I started a Facebook group for legal marketers a year or so ago. I had a question I needed to ask. I should have known the answer, but I didn’t. I didn’t want it posted in a public forum where it would live there forever. So I started a group with a dozen or so of my legal marketing friends. Not all LMA members.
I invited my friends to invite their friends, and the group has now grown to 257. I don’t even know a lot of these folks. But I still feel comfortable openly sharing. If I trust you, and you trust your friend, then I trust your friend.
Per Facebook rules, the group is “secret” so that our conversations remain completely private on our personal walls, but is open to all to join. (If you want to join the group, send me a message on Facebook).
But whether on Facebook, in an e-mail thread, at an LMA meeting, or a board meeting, we legal marketing professionals openly share with one another.
We don’t collude or plot, but we share our difficulties and frustrations that come with our jobs, and seek out solutions to our challenges from our peers.
This level of trust amongst us has allowed us to create something really, really special: friendships.
I count amongst my closest friends members of my profession and/or professional association. Some are service providers. Some are competitors. Some are true peers.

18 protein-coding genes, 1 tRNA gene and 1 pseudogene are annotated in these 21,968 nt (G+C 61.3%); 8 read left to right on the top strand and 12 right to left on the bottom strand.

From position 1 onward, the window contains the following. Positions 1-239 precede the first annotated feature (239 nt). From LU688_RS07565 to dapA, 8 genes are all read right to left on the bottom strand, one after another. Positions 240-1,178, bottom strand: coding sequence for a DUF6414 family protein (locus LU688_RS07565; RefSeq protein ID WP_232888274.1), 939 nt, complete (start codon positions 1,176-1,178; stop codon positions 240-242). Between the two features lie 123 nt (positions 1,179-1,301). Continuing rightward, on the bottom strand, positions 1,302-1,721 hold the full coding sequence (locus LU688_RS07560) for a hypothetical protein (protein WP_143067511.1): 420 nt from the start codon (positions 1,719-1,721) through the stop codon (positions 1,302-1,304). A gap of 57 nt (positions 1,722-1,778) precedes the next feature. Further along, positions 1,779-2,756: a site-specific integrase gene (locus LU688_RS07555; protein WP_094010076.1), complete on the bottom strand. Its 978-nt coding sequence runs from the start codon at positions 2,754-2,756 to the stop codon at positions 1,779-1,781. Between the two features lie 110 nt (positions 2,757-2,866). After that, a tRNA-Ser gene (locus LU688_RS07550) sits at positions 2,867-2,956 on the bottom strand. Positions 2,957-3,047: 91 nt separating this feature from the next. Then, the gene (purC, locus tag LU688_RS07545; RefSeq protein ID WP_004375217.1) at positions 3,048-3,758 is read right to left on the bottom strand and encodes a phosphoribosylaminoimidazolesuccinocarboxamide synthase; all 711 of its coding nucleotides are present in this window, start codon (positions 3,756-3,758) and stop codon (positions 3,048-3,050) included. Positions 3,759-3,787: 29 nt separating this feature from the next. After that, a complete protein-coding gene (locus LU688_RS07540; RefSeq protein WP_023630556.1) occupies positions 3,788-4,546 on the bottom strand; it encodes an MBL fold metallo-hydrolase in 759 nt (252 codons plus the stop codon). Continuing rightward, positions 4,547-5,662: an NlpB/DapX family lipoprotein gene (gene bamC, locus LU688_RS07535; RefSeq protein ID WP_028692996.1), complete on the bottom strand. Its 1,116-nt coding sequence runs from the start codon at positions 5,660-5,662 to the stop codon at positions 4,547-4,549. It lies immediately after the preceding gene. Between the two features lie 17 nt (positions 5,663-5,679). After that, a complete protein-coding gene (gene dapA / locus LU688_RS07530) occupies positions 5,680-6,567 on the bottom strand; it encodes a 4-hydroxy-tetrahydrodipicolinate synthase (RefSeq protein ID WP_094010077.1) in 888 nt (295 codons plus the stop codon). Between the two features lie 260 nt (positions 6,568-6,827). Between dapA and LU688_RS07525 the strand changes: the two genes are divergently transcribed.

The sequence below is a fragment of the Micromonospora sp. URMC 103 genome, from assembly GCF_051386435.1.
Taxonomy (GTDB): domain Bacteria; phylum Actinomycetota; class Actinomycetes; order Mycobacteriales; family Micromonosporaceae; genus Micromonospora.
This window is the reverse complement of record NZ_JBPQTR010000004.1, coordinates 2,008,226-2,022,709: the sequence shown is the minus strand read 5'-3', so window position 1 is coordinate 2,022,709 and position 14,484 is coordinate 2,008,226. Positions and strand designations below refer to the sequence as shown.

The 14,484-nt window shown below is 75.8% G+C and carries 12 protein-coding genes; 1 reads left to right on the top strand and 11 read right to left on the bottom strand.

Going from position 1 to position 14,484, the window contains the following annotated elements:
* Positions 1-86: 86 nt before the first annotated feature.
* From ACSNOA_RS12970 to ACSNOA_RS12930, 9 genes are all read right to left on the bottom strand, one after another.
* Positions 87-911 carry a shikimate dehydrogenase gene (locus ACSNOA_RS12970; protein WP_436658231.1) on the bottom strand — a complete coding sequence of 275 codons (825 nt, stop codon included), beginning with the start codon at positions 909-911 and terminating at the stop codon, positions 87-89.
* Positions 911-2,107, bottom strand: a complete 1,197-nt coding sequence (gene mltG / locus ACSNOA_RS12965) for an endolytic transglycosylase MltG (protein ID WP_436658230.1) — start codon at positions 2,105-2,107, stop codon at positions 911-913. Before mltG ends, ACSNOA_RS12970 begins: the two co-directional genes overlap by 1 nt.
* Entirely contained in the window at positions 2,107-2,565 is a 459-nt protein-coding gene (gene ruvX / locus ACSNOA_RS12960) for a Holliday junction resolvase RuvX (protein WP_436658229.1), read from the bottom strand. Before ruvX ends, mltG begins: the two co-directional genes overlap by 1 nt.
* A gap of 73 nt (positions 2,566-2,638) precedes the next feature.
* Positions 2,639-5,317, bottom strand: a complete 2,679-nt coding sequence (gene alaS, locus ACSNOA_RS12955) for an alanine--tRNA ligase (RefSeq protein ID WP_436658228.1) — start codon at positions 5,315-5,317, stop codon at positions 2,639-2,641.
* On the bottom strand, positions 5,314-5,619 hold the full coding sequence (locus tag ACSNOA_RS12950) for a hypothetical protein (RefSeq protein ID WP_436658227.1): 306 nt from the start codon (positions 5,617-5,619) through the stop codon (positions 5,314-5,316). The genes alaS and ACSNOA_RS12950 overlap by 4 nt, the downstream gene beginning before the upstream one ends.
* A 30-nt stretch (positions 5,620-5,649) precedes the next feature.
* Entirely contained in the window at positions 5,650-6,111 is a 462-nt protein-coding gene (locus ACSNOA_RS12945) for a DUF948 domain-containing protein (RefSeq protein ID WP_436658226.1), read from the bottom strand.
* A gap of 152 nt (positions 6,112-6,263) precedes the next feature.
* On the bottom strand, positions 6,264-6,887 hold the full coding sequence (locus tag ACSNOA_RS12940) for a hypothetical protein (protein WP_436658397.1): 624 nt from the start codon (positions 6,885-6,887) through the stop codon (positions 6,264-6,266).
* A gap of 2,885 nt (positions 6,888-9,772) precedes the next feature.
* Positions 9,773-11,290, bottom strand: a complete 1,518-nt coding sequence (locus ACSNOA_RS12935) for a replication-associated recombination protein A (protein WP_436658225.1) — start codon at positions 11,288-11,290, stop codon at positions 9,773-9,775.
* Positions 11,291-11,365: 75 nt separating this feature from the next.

These close friendships allow me to not only do my job better, but allow me to be a better and more authentic Heather.
I trust you to see the vulnerable me. The real me.
When I am mentoring new members of our profession, I always start by telling them about this trust thingie we have going on. How you can pick up the phone and call anyone. How you can ask a stupid question.
In the past 14+ years that I have been doing this, I can honestly say that breaches in trust are few and far between, but the damage one breach can cause can be immense, and can do great harm.
However, I would caution all of us to not allow these rare breaches of trust to impair our culture of trust. It’s what makes us special. It’s what makes us a better community. It’s what makes us better legal marketers. And it’s what makes us better friends.